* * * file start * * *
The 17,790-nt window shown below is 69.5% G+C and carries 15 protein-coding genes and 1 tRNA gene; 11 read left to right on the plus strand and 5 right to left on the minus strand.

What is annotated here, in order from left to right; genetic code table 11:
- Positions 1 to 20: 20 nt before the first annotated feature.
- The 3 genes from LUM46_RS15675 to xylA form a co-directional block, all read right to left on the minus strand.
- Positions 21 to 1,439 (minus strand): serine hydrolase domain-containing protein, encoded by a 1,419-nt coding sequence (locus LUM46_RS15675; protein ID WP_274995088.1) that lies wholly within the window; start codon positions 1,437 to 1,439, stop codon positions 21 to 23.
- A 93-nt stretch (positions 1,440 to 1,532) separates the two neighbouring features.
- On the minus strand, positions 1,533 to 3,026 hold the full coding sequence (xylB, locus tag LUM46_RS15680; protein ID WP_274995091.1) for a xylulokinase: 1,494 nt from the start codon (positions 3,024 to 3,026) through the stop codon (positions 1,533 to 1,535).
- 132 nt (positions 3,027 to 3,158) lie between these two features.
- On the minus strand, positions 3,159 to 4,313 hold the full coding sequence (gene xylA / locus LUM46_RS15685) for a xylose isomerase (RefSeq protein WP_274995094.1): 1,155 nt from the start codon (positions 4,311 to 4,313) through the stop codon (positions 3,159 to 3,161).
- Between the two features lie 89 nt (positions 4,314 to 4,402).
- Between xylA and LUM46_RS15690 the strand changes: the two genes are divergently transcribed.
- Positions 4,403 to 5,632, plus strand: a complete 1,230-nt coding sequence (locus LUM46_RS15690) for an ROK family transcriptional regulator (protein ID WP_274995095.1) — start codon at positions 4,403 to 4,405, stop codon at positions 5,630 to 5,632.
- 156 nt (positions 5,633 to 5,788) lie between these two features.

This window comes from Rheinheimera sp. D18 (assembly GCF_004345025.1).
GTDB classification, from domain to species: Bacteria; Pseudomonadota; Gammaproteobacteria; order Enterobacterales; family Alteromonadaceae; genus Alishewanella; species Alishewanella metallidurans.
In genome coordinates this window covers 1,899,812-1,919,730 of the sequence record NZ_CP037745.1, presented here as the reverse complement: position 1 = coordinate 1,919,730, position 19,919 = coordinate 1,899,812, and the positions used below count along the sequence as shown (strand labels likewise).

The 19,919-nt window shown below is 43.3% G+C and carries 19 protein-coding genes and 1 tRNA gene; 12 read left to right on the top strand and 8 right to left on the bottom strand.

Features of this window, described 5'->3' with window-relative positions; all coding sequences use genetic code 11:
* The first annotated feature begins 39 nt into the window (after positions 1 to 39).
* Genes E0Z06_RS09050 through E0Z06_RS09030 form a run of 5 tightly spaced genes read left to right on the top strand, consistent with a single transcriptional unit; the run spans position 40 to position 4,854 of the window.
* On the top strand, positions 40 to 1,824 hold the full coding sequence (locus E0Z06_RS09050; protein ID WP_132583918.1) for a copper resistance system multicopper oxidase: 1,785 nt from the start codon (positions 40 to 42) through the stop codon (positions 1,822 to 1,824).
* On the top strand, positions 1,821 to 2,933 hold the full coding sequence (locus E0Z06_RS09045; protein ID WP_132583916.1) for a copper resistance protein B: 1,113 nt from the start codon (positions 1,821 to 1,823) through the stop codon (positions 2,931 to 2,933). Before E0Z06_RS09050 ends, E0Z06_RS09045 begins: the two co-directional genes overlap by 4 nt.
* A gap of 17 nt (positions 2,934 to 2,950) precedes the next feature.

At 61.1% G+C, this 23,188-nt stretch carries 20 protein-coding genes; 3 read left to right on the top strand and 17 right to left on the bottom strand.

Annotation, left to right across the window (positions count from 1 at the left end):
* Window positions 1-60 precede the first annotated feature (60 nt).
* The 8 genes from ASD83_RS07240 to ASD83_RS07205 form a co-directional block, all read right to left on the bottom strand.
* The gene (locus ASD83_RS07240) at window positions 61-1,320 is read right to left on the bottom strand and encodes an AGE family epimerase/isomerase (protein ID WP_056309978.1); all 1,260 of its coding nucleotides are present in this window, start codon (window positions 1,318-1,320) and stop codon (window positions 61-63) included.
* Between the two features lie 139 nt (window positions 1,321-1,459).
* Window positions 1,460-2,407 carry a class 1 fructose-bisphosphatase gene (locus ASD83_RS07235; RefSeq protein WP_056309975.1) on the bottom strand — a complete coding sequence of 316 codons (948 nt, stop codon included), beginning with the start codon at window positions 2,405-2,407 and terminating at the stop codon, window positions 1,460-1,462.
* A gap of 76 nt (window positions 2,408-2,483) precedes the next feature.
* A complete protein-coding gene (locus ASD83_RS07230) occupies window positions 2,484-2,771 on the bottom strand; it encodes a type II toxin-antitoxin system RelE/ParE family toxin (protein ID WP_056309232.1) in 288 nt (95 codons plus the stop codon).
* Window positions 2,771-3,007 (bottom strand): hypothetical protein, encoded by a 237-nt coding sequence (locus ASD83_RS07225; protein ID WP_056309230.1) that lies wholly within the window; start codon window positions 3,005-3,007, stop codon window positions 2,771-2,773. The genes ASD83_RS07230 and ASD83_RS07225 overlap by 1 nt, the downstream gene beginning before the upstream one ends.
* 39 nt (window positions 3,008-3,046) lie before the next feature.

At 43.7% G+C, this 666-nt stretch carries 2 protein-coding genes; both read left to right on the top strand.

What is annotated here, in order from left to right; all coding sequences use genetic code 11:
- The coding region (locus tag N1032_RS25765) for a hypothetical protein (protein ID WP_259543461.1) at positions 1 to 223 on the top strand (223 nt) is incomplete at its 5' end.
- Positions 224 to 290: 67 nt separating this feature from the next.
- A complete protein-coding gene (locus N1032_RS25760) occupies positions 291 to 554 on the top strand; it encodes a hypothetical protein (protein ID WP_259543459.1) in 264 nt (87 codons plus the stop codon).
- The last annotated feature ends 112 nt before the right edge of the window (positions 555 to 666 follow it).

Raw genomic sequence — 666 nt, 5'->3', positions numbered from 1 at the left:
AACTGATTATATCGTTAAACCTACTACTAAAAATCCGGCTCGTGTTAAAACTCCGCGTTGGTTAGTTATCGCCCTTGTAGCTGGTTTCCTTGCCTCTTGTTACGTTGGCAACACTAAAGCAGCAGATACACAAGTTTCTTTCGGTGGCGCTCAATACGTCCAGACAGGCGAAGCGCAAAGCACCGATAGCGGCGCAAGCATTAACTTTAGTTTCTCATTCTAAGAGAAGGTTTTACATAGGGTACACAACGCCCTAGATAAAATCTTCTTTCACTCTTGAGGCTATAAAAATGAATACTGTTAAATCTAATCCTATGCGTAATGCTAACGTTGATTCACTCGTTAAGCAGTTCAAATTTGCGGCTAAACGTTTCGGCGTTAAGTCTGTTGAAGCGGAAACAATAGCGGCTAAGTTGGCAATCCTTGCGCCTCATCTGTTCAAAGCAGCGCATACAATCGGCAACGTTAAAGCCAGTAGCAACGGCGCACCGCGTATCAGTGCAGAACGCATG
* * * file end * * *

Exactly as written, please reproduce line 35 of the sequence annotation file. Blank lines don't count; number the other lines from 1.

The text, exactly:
At 43.7% G+C, this 666-nt stretch carries 2 protein-coding genes; both read left to right on the top strand.